Less clutter. More clout

Date: Thu, 11/30/2017 - 13:27

Primary storage is the privileged data, held close to the processor on costly rapid access chips, allowing lightning fast availability for on-going critical computing. Secondary storage plays the Cinderella role, holding less urgent data that will or might sometimes be wanted on whatever storage media are available. It’s the difference between having a textbook open on your desk, versus knowing there is a copy in the library should it be needed

Less clutter. More clout

Mohit Aron, CEO of Cohesity

Image credited to NetEvents

Hyper-convergence seeks to shrink that gap, bringing all data closer to the efficiency, accessibility and order of primary storage. Is this realistic? Mohit Aron, CEO of Cohesity, says “Yes. We do it.”
“We don’t need another deckchair. There’s the one I stuck in the attic a couple of years ago!” Then comes the dispiriting search through years of accumulated junk and the growing realisation that it might be more cost-efficient simply to buy a new one. It’s bad enough keeping track of one’s own storage, but when a whole family is sharing the same storage it becomes a nightmare: “Why do we need nine overnight cases with broken handles for a family of four?”
According to Mohit Aron, Founder and CEO of a company called Cohesity, things are not that different in the tightly structured, hi-tech, high speed, razor-sharp world of today’s enterprise datacenters. Speaking at NetEvents 2017 Global Press Summit, in a debate on Re-imagining the Enterprise Datacenter he said: “What is secondary storage? It consists of backups, of tasks in development, a lot of analytics – anything that's non-mission critical, anything that doesn’t require instant access… The problem is that for each of these workflows our customers have to go buy solutions from multiple vendors. Even within backups, they have to go to different vendors - one for backup software, another to buy storage, another to buy a media server. So we have a mess in the data centre.”
What his company was aiming to deliver was: “a Google-like scalable platform on which we can consolidate all these workflows.” That is no idle boast, as Mohit Aron spent five years at Google helping build the renowned Google File System. Thinking about my cluttered attic, I was also interested to listen to him being interviewed by NetEvent’s Manek Dubash after the debate. Asked about his work, Mohit said: “Cohesity is into disrupting the secondary storage market, that is, the part of storage that is the unsexy part, the part that doesn’t run production, everything that’s non-mission critical.” 
“The problem is that the storage that consists of workflows, like backups, test and development, analytics, they all run in silos from different vendors, and the way we are doing the disruption is, we are bringing them onto one platform, consolidating them in one place, building a scale-out platform. We call it hyper-converged secondary storage. That’s what we’re about.”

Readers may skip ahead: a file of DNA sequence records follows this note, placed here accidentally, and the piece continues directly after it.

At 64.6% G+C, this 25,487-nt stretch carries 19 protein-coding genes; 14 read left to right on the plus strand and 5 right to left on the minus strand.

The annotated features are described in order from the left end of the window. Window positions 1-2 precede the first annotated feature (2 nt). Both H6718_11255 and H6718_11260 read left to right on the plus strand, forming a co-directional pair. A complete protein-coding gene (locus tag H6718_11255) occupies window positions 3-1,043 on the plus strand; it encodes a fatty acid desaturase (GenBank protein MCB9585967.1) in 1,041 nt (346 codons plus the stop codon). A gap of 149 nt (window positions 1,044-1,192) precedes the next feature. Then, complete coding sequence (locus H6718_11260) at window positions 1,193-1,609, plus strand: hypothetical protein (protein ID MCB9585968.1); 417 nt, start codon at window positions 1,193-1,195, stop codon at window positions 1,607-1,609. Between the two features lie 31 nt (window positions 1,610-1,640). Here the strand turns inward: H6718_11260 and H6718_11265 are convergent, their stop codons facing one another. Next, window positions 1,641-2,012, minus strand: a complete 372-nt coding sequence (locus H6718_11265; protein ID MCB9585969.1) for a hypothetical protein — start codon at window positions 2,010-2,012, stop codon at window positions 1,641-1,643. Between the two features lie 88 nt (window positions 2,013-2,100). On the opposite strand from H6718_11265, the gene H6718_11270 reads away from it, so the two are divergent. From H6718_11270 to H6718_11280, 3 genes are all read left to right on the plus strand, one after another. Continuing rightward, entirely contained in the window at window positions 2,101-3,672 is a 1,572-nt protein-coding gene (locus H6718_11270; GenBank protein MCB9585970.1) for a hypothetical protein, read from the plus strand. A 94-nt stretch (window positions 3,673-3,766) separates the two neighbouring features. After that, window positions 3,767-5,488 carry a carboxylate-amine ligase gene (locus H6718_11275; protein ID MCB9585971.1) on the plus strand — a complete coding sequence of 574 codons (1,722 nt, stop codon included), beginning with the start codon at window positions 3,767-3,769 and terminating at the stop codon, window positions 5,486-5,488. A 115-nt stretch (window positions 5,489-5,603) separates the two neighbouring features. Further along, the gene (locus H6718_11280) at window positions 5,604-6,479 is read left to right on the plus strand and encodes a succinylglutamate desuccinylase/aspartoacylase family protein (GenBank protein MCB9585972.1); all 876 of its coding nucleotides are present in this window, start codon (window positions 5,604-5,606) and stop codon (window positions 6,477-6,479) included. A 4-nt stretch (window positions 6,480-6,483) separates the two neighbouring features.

It is such an obvious need in any enterprise to manage data sprawl, surely everyone is trying to do this? So what makes Cohesity different? Mohit had the answer: “The problems of all these silos are recognised by industry, but unfortunately, in the last 10 to 20 years, there have only been point solutions to individual problems. What makes us unique is that we’re the first ones looking at the whole of the space holistically, and coming up with a way to consolidate and fix these problems in a more holistic fashion. We believe we are the only ones doing that.”
But isn’t this what the move to cloud storage is all about? Manek asked him: “Isn’t the cloud going to put you out of business?” Mohit presented an accommodation analogy: “We view the cloud as like renting a hotel or a storage box, and the datacenter like owning a house.” He points out the pros and cons: more security and control at home, but as it tends towards chaos one longs for the flexibility of a hotel. What Mohit is offering is the best of both worlds: to simplify the house, connect it with the cloud, and provide a single continuum, “cloud is a partner, not something we are at odds with.”
And it is working. On the panel debate he gave the example of their most recent customer, a leading global financial services firm providing investment banking, securities, wealth management and investment management services: “When I first met them they said - jokingly - that they have a ‘no vendor left behind’ policy, so they pretty much had a cloud from every storage vendor in the secondary storage space, and they were frankly tired of that infrastructure.”
“What we offered them is something very simple - one vendor to collapse all of that and shrink the data centre, along with 50% to 80% reduction in their costs... At the same time we offered them a path to the cloud through our native integration with the cloud. They can now transparently move applications back and forth between the cloud and the data centre.”
Manek asked Mohit what his vision was for the future and he replied: “I want a world where people have a simple house - the datacentre - and they have the ability to use the hotels and the storage boxes - the cloud - and they don’t know the distinction. They basically view this as one continuum, on which they can run their applications, put some SLA on and it runs wherever it makes the most economical sense and yet meets their SLAs.”
Mohit Aron is contributing another significant factor in the quest for greater agility, while saving a considerable amount of time and effort in any enterprise. We might even end up with more free time to locate those lost deckchairs…

To see the full interview go to http://tv.netevents.org/disrupting-enterprise-storage-hyperconverged-consolidation/

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